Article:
Summary from Goodreads:
Joy Delamere is suffocating...
From asthma, which has nearly claimed her life. From her parents, who will do anything to keep that from happening. From delectably dangerous Asher, who is smothering her from the inside out.
Joy can take his words—tender words, cruel words—until the night they go too far.
Now, Joy will leave everything behind to find the one who has offered his help, a homeless boy called Creed. She will become someone else. She will learn to survive. She will breathe... if only she can get to Creed before it’s too late.
Set against the gritty backdrop of Seattle’s streets and a cast of characters with secrets of their own, Holly Cupala’s powerful new novel explores the subtleties of abuse, the meaning of love, and how far a girl will go to discover her own strength.
I picked up this book because, of all the hyped books that came out earlier this year, this one seemed like one I would actually like. I have a thing for realistic YA fiction, and, after the success of Amy Efaw’s After and Amy Reed’s Beautiful, I was in for another go. And while Don’t Breathe a Word was a good book, it didn’t quite live up to my expectations.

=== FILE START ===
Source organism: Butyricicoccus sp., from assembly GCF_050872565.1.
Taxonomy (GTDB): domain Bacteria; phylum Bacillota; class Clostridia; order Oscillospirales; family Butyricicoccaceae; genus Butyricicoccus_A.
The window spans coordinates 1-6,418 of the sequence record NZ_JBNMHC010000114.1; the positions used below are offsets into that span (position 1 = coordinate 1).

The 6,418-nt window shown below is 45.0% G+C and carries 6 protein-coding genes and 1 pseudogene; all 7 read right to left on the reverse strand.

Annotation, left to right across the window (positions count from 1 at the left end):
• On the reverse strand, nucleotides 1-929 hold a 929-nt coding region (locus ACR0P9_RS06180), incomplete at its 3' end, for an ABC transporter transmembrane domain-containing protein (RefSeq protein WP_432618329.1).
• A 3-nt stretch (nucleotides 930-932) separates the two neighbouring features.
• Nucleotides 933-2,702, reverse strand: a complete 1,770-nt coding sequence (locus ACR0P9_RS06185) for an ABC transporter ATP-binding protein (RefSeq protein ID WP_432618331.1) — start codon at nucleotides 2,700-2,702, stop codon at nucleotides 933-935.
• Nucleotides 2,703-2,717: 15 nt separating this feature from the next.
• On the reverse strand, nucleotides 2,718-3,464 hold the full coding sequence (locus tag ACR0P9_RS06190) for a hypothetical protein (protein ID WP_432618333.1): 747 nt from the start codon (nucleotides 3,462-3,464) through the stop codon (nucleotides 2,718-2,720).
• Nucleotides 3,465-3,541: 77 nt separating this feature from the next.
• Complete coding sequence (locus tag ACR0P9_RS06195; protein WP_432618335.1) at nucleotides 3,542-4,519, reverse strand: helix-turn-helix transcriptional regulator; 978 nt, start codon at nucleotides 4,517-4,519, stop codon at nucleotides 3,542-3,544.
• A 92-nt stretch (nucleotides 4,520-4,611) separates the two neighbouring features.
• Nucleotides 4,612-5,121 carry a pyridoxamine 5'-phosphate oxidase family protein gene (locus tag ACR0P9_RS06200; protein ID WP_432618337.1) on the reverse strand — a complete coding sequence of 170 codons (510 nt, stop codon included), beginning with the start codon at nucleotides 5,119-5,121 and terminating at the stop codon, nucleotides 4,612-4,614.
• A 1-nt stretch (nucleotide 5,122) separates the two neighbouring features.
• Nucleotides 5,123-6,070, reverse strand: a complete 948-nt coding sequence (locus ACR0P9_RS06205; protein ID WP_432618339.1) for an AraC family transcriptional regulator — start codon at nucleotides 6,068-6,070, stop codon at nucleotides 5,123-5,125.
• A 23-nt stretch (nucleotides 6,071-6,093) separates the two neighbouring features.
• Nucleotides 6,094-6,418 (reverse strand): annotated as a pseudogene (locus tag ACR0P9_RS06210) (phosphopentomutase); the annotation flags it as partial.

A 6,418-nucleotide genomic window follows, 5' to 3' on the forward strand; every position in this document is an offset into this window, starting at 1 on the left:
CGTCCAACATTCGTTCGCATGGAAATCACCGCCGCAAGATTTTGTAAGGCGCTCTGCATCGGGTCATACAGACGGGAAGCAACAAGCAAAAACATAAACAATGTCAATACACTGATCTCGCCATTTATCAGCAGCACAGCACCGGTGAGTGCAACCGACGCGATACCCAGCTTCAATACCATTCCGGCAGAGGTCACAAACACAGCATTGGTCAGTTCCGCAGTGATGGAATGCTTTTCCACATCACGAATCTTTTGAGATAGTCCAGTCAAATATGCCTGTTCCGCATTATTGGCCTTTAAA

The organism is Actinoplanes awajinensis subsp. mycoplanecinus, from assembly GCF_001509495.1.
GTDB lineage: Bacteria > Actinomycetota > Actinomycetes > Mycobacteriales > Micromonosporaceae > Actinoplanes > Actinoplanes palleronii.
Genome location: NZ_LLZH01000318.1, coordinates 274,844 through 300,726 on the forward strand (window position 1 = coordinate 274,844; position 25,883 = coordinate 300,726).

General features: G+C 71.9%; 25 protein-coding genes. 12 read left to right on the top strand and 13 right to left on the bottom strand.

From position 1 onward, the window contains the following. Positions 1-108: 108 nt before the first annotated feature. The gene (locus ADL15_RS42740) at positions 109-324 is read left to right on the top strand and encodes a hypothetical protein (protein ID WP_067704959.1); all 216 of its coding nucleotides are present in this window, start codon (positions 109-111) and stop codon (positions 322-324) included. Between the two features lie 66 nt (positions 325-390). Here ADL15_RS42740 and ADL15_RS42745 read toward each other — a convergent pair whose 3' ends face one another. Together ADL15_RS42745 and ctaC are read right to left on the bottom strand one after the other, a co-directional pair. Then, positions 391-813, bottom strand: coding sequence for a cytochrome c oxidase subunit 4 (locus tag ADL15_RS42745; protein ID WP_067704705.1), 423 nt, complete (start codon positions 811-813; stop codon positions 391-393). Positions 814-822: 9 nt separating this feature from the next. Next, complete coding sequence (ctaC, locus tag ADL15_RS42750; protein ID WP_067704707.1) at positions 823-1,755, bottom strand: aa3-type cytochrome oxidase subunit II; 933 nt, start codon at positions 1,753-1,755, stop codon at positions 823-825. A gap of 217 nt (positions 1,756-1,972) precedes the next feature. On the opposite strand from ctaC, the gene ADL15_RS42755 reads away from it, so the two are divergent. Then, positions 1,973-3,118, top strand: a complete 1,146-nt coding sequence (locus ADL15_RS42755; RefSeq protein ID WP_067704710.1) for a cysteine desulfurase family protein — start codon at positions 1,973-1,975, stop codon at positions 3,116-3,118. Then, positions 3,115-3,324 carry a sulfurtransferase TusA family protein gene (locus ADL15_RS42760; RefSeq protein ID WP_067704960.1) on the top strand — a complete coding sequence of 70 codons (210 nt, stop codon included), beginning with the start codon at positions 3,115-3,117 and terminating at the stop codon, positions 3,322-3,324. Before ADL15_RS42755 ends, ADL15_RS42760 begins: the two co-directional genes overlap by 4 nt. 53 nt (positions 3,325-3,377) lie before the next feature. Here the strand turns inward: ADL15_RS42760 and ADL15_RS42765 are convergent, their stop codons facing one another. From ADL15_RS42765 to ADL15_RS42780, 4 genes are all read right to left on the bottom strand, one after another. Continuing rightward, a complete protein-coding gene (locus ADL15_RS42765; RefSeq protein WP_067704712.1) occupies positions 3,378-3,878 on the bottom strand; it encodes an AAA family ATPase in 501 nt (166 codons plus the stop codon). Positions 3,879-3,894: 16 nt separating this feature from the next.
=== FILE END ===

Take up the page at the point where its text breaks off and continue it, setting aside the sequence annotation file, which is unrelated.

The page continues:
I divide this book into three phases. The first hundred words were okay, boring but okay—I wasn’t hooked but I liked what I read. The second hundred words were amazing—I was totally into this story of Joy trying to survive on the streets. The third hundred words were awful—disaster after disaster with a corny cliché ending on top.
Joy’s story just didn’t stand out for me, I guess. I didn’t feel anything for her, I guess. I mean, it’s awful that she had an abusive, controlling freak of a boyfriend, and while I’m glad that she ran away from him, I don’t think she handled it very well. Yes, he was blackmailing her, but running away like that? Melodramatic, almost. I don’t know, for me this felt like a standard cut-paste “get over your hurts and stand up for yourself” type novel.
And the thing that usually works for me in novels like these is the prose. Sadly, though, Cupala’s prose was flat and standard YA fare for me, unlike Amy Reed’s mesmerizing lyricism.
Altogether, I liked this book, but I don’t think it was the best that this genre has to offer.